Amid concerns of a Fed taper, investors pulled a record $23.3 billion from bond funds in the week ending June 26.
Bank of America's Michael Hartnett dubbed it a 'bond market liquidation' in a note to clients.
But Joe Davis, chief economist at Vanguard, still owns Treasuries.
Back in March 2012, when investors were reallocating their bond portfolios, Davis wrote that he was sticking to his overall bond allocation, including Treasury bonds.
In a new webcast, Davis reiterates the arguments made in that piece. He says there are three key reasons to hold on to Treasuries:
"...It was, one was just because interest rates are low does not mean that they have to rise tomorrow and, again, that was more than two years ago and so it’s taken some time for rates to rise, and who’s to say if they’re going to rise immediately the next two days, either?
"Secondly is that with low interest rates, that did imply muted return for bond portfolios over the next several years, and that there was more risk of a one-year or one-month loss going forward than there had been over the past 30 or 40 years just because the low-income cushions in those portfolios, and that has played out at least in the past day or two, and then, finally, most importantly, and why I still own U.S. Treasury bonds as part of a broadly diversified portfolio, is that bonds are just inherently, as a broad asset class, less volatile than equities, and that played out yesterday. Equities were down more than fixed income even though rising rates was the source of the concern, and so that’s just the broad tenet.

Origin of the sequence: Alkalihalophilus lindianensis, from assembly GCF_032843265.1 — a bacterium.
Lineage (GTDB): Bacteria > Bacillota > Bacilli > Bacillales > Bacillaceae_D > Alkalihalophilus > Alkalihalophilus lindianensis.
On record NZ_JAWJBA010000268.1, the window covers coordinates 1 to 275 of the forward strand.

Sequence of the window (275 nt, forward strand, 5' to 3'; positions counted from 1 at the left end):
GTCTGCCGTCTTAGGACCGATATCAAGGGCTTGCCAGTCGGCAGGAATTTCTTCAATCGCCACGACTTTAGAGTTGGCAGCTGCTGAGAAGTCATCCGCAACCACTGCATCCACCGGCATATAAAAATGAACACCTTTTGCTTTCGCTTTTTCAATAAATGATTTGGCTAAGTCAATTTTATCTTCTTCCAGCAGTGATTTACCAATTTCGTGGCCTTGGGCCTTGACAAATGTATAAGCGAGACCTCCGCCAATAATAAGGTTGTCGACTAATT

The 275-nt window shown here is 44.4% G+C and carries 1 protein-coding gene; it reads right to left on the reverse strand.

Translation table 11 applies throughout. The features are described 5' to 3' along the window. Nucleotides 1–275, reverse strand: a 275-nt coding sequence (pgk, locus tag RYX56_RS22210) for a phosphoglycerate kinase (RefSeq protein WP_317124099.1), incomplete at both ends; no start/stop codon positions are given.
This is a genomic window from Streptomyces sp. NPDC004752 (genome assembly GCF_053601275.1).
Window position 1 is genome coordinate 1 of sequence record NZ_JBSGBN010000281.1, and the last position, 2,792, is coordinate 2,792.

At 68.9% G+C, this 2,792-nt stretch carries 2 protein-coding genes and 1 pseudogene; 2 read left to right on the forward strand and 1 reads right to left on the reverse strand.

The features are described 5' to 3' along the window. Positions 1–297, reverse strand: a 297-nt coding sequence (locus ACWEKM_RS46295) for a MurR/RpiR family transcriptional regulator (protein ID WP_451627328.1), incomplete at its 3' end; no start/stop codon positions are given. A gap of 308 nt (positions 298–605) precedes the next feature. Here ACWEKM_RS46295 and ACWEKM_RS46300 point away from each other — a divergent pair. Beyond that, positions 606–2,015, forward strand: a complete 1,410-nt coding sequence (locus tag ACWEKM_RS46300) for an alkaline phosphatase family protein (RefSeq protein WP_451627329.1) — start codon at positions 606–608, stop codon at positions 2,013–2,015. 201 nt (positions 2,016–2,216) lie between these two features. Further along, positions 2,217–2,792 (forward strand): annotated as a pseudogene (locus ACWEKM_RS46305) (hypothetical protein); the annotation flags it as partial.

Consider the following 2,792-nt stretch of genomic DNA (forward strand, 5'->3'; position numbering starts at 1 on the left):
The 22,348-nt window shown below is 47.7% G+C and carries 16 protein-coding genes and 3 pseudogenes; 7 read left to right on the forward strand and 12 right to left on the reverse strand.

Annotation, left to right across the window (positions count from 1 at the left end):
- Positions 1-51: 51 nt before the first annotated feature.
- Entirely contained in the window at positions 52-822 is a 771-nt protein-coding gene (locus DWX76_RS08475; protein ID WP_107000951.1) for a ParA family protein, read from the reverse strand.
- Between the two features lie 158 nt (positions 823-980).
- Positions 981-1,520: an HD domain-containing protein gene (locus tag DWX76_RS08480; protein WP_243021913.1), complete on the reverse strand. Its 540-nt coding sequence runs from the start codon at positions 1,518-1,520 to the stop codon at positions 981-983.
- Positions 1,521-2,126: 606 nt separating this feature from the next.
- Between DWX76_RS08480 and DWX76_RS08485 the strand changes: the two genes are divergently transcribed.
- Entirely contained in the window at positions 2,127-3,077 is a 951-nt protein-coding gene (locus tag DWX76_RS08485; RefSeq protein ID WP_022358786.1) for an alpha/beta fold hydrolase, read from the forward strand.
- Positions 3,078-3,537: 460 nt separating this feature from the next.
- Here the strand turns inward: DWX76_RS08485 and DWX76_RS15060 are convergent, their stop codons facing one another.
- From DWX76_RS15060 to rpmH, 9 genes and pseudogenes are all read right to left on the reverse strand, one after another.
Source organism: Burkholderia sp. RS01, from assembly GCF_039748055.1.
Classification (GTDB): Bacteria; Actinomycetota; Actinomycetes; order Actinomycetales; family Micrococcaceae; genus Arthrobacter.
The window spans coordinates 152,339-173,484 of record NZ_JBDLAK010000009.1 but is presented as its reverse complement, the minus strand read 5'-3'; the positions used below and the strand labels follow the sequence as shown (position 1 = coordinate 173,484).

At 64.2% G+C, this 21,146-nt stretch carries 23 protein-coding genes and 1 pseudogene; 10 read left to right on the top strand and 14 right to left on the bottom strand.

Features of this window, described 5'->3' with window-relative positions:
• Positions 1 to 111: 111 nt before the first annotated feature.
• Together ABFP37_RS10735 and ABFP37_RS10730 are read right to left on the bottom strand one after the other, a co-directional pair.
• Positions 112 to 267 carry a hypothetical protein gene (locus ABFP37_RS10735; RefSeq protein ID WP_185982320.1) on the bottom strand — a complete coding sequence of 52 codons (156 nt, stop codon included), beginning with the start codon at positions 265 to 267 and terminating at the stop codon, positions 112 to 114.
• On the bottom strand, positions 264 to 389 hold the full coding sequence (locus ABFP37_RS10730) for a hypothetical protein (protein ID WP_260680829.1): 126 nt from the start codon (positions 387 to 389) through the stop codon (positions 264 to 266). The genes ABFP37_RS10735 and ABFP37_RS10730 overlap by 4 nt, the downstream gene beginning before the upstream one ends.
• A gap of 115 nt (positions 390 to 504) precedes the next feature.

"I think for all of us, we just have to know and realize why we own fixed income securities in a portfolio, and the one thing that I would say that would be different is that rates today are slightly higher than they were at that post. And so, if anything, that would imply a slightly higher expected return going forward for bonds than at the time we did that."
Davis believes that investors need to have "explicit Treasury exposure" to have a balanced portfolio.
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